Daily Archives: July 28, 2019

The Funhouse (1981)

*. The opening is both familiar and weird. The killer’s POV, the black gloves, the girl stepping into the shower . . . check. And we know this is a set-up so it’s no surprise that it all turns out to be a joke being played on her. But . . . by her brother? Who is maybe 8 years old? How creepy is that?
*. As an aside, that’s child actor Shawn Carson playing Joey, and he would return to the fairgrounds just a couple of years later in Something Wicked This Way Comes. Strange how these things work out.
*. The combination of familiarity and weirdness continues throughout The Funhouse. Most of the time it’s a not-very-interesting dead-teenager movie, of the kind that were coming out in a rush at this time in an attempt to cash in on the success of Friday the 13th. It has all the elements you’d expect. Just look at the four leads: the jock (tight t-shirt), the slut (tight red pants), the nerd (big glasses), and the virginal last girl (but not so virginal she isn’t ready to go all the way with a dude named Buzz at a sleazy fair). You can even tell in advance what order they’re going to be dispatched in.
*. But there are surprising elements as well. The killer may be less a psycho than a freak. Like Frankenstein’s monster, whose mask he wears, he is an object of pity. Despite his father’s suggestion of his having cannibalistic tendencies, he seems a sympathetic figure. And even his father, who is a bad man (Kevin Conway, playing all three carnival barkers), is practical in his approach to murder. He just wants to get rid of these pesky kids and move on to the next town.
*. How scared of the killer can we be when he appears in such a silly looking mask and, instead of being beaten by his father, is ordered to beat himself up? How can you not laugh at that scene?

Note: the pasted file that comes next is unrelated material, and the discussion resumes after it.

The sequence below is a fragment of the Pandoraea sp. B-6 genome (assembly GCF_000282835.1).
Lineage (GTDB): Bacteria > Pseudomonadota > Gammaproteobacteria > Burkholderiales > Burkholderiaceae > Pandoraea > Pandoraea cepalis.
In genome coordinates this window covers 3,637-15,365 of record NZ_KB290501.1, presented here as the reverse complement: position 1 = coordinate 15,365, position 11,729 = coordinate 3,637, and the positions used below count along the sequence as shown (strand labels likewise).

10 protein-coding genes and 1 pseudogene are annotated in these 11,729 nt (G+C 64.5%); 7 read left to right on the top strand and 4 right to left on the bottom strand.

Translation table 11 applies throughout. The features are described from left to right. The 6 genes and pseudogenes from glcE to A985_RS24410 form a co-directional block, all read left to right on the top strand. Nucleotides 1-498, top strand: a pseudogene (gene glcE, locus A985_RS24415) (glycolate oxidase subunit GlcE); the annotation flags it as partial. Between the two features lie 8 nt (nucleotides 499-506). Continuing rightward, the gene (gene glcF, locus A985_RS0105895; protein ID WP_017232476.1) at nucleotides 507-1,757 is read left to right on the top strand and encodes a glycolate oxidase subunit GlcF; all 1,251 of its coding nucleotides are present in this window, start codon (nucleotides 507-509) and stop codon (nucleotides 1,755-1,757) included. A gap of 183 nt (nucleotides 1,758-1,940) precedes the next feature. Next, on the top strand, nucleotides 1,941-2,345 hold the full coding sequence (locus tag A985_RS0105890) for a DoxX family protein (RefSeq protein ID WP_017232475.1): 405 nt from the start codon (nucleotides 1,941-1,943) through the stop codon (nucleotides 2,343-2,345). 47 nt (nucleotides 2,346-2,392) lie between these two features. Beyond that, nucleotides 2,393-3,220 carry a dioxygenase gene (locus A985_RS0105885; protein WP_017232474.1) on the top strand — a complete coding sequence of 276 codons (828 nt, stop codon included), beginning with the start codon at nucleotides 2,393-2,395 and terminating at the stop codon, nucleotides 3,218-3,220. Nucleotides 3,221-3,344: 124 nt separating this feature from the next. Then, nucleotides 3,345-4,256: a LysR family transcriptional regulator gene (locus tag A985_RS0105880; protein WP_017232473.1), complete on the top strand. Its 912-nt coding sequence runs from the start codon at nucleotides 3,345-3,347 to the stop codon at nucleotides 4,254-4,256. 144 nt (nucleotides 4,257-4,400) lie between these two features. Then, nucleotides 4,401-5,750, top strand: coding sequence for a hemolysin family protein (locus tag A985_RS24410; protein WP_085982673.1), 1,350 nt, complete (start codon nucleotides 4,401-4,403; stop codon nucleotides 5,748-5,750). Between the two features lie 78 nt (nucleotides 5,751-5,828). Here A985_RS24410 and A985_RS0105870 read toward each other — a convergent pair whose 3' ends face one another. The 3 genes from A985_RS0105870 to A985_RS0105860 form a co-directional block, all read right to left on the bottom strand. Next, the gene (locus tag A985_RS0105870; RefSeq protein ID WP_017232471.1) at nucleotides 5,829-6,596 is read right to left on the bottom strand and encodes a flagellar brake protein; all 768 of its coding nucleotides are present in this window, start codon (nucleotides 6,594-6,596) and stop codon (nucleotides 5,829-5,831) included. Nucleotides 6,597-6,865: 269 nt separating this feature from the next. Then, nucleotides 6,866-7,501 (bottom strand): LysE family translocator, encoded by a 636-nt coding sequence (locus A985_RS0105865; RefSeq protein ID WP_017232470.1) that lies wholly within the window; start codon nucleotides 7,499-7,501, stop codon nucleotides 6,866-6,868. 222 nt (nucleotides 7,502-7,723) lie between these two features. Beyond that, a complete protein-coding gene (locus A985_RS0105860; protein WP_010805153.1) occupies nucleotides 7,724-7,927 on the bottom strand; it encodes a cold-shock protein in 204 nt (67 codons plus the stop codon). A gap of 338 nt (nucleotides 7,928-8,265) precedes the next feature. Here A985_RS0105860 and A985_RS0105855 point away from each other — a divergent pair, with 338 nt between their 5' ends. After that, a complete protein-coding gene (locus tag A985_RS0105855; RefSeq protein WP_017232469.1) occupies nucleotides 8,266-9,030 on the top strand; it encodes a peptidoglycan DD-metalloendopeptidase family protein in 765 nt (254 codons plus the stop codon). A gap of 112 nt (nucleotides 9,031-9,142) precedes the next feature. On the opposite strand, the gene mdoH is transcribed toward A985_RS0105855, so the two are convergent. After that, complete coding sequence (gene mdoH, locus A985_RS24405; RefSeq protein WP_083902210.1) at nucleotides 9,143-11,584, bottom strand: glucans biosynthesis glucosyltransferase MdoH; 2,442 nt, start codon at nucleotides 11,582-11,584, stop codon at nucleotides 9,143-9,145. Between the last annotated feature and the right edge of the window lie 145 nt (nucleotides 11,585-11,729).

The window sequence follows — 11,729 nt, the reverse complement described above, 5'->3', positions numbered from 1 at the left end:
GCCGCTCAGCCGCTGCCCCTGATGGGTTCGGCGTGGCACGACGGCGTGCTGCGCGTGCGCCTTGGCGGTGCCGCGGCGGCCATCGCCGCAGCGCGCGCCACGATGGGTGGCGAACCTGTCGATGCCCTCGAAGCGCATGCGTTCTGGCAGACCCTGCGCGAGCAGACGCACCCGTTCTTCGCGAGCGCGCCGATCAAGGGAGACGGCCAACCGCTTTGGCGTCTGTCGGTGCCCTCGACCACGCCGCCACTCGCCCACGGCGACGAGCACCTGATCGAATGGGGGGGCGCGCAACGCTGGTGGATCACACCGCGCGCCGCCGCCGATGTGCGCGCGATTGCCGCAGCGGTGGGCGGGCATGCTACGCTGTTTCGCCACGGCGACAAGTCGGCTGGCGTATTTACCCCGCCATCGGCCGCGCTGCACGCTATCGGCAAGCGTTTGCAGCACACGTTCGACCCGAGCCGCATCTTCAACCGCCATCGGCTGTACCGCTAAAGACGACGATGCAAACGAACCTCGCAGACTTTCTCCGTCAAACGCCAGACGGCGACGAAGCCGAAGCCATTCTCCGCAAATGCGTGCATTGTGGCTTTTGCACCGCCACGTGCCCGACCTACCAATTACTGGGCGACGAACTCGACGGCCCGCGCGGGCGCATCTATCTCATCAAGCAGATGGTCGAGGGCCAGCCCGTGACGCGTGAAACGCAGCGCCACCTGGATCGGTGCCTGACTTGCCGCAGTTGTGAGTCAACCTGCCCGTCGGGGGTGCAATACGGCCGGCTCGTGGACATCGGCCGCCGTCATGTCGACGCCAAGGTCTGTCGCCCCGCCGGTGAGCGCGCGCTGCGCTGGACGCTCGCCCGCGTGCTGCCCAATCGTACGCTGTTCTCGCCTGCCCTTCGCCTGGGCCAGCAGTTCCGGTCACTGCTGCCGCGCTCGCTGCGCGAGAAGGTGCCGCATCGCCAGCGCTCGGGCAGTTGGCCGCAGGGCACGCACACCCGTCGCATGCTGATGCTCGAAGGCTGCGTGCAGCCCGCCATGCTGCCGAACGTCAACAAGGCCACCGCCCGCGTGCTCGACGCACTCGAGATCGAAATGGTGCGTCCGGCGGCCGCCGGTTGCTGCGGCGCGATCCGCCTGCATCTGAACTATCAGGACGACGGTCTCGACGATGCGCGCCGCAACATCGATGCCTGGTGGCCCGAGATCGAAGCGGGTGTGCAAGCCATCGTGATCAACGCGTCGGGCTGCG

*. Maybe the funhouse is just a strange place where strange things happen. I mean, just look at how much bigger it is on the inside than the outside. How does it have so damn many levels to it? It’s not like it can have a basement.
*. It’s not even a gory or particularly violent movie. There are really only a couple of deaths that are shown on screen, and the others are often hidden in the dark or are mostly kept out of frame. In all of this there seems a real confusion as to what kind of a movie was being made.
*. I’d like to think someone thought of The Funhouse as a horror-comedy, but I suspect there was little intentional about the humour. The movie seems like too much of a grab-bag of ill-assorted odds-and-ends. The plot, for example, is full of extraneous material. Why introduce Joey as such a major, even creepy character when nothing is done with him later? He can’t be a red herring, and at the same time there’s not enough to his role to allow us to identify with him. What is the significance of his sister’s earlier line to him about getting even with him later? I can’t figure this out. Nor is it clear why so much time is wasted introducing all the different carnies.
*. Perhaps they just didn’t have enough material. That’s the sense I had: of a fair-ground ride that had to be somehow stretched out to 90 minutes. Some of what they threw into the mix is, as I’ve said, weird. Most of it, however, is just pointless.
*. Tobe Hooper. I guess enough has been said already about the disappointment of his career after The Texas Chain Saw Massacre. Maybe he was just an odd fit for big studio productions. Even here there was apparently a lot of interference. Meanwhile, I’ve heard he turned down directing E.T. in order to do this film. He might have already suspected that it was going to be Spielberg’s movie anyway. If not, that’s a lesson he’d learn making Poltergeist.

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